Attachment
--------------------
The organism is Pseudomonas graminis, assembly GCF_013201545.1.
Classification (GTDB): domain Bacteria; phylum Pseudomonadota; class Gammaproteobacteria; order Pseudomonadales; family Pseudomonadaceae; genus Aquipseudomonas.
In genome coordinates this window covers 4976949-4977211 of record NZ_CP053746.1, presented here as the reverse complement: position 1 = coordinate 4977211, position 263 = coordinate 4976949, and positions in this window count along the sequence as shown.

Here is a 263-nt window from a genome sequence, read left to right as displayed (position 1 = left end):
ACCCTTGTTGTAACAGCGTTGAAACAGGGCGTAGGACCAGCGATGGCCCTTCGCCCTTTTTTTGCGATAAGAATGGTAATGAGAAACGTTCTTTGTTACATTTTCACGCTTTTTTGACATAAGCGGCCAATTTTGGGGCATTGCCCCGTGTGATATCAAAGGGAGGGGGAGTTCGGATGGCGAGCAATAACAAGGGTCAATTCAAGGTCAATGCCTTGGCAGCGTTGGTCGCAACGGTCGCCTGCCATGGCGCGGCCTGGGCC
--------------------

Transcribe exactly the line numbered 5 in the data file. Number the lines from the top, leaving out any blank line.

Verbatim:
ACCCTTGTTGTAACAGCGTTGAAACAGGGCGTAGGACCAGCGATGGCCCTTCGCCCTTTTTTTGCGATAAGAATGGTAATGAGAAACGTTCTTTGTTACATTTTCACGCTTTTTTGACATAAGCGGCCAATTTTGGGGCATTGCCCCGTGTGATATCAAAGGGAGGGGGAGTTCGGATGGCGAGCAATAACAAGGGTCAATTCAAGGTCAATGCCTTGGCAGCGTTGGTCGCAACGGTCGCCTGCCATGGCGCGGCCTGGGCC